Bolivian miners have staged a major protest at the San Cristóbal mine, one of the world’s largest silver mines, San Cristobal Mine is the world’s third-largest producer of silver and the sixth-largest producer of zinc, it produced some 620,000 kilograms of fine silver in 2009, according to official data, and its output accounts for about half of the country's total mining exports.The Union decides to continue indefinite strike and they are blocking the entrance to the mine .There is neither production nor exports, because there's a blockade as part of the strike , this is all bullish for the silver price worldwide and it is probably what have caused the recent silver prices surge , experts are now expecting $50 an ounce for silver as early as next month . The price ratio gold / silver has moved in favor of silver in the last couple of months. A large number of investors have seen silver more affordable than gold. Because of this demand, dealers in precious metals in the United States and China have warned of a shortage of supply. Many investors are very worried about the continued devaluation of the currencies in the leading nations. The policies pursued by the U.S. central bank, the Federal Reserve (Fed) are eroding confidence in the dollar, leading many Americans to buy silver. Many Chinese are also buying silver as a hedge against rapidly rising inflation in China. The demand for silver in Traded Funds (ETFs) has increased dramatically in recent years.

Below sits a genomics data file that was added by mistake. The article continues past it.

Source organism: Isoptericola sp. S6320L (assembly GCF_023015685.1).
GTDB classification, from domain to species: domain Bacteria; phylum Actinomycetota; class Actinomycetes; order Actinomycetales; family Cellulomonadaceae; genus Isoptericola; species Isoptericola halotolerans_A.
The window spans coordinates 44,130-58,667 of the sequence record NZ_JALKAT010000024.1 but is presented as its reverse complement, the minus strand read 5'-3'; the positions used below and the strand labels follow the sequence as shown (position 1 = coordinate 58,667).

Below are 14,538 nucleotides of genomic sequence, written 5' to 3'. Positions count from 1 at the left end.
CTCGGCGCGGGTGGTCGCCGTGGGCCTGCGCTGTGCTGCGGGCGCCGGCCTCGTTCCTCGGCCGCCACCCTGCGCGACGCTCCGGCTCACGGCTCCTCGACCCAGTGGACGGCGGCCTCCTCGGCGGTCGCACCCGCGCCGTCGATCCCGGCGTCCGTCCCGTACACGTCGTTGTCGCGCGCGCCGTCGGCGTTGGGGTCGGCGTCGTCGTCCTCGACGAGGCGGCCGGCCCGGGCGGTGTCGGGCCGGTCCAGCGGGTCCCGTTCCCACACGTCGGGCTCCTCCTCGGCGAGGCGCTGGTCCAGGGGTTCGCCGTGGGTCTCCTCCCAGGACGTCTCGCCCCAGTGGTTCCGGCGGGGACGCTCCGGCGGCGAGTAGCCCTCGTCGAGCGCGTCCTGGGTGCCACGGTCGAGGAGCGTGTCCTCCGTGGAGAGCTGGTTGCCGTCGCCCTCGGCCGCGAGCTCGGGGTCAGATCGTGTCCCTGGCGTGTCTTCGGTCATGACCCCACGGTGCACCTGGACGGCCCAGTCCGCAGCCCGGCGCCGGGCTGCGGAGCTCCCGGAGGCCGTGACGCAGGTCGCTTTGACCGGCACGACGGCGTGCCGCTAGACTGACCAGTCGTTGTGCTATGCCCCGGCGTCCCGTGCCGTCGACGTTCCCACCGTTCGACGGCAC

Market Insights: Gold, Silver, Platinum & Palladium

Spain to need bailout and Gold to $1,500?

Panel discussion on the Irish Banking Crisis

James Turk on Silver Backwardation

Adrian Day discusses Gold, Silver & US$

Adrian Day discusses the gold and silver markets and the outlook for the US$ and US interest rates with Geoff Candy of Mineweb.......listen here

Stars & Stripes - Silver closes the week above US$43

Whilst 42 maybe the answer to life, the universe and everything, it doesn't hold true for silver, as silver crossed the line for week above US$43/oz. Note the striped pattern in the chart below. I have only seen this pattern a few times before and it always has shown to be a sign of strong buying pressure and further short term gains.

Max Keiser - Hang the Bankers !!

Max on the UK CH4 10 o'clock show earlier this week.